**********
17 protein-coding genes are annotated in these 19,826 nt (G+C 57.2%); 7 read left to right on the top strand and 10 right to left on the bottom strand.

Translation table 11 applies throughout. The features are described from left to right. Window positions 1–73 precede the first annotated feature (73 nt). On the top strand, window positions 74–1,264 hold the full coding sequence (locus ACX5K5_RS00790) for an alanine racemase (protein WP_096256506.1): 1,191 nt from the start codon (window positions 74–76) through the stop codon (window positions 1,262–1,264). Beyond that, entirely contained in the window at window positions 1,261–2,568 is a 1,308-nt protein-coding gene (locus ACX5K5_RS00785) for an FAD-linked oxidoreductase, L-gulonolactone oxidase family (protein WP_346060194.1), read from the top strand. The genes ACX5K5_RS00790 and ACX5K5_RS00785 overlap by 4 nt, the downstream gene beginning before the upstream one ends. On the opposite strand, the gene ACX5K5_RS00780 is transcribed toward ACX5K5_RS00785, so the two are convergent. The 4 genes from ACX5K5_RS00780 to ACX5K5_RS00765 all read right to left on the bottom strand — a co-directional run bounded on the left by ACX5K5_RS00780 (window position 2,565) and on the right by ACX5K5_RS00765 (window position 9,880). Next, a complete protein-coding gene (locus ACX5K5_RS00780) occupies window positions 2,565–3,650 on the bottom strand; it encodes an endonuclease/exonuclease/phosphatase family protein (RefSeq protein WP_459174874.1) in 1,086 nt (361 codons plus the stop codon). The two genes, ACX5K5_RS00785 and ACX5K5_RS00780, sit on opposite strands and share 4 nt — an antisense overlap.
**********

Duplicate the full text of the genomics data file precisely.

17 protein-coding genes are annotated in these 19,826 nt (G+C 57.2%); 7 read left to right on the top strand and 10 right to left on the bottom strand.

Translation table 11 applies throughout. The features are described from left to right. Window positions 1–73 precede the first annotated feature (73 nt). On the top strand, window positions 74–1,264 hold the full coding sequence (locus ACX5K5_RS00790) for an alanine racemase (protein WP_096256506.1): 1,191 nt from the start codon (window positions 74–76) through the stop codon (window positions 1,262–1,264). Beyond that, entirely contained in the window at window positions 1,261–2,568 is a 1,308-nt protein-coding gene (locus ACX5K5_RS00785) for an FAD-linked oxidoreductase, L-gulonolactone oxidase family (protein WP_346060194.1), read from the top strand. The genes ACX5K5_RS00790 and ACX5K5_RS00785 overlap by 4 nt, the downstream gene beginning before the upstream one ends. On the opposite strand, the gene ACX5K5_RS00780 is transcribed toward ACX5K5_RS00785, so the two are convergent. The 4 genes from ACX5K5_RS00780 to ACX5K5_RS00765 all read right to left on the bottom strand — a co-directional run bounded on the left by ACX5K5_RS00780 (window position 2,565) and on the right by ACX5K5_RS00765 (window position 9,880). Next, a complete protein-coding gene (locus ACX5K5_RS00780) occupies window positions 2,565–3,650 on the bottom strand; it encodes an endonuclease/exonuclease/phosphatase family protein (RefSeq protein WP_459174874.1) in 1,086 nt (361 codons plus the stop codon). The two genes, ACX5K5_RS00785 and ACX5K5_RS00780, sit on opposite strands and share 4 nt — an antisense overlap.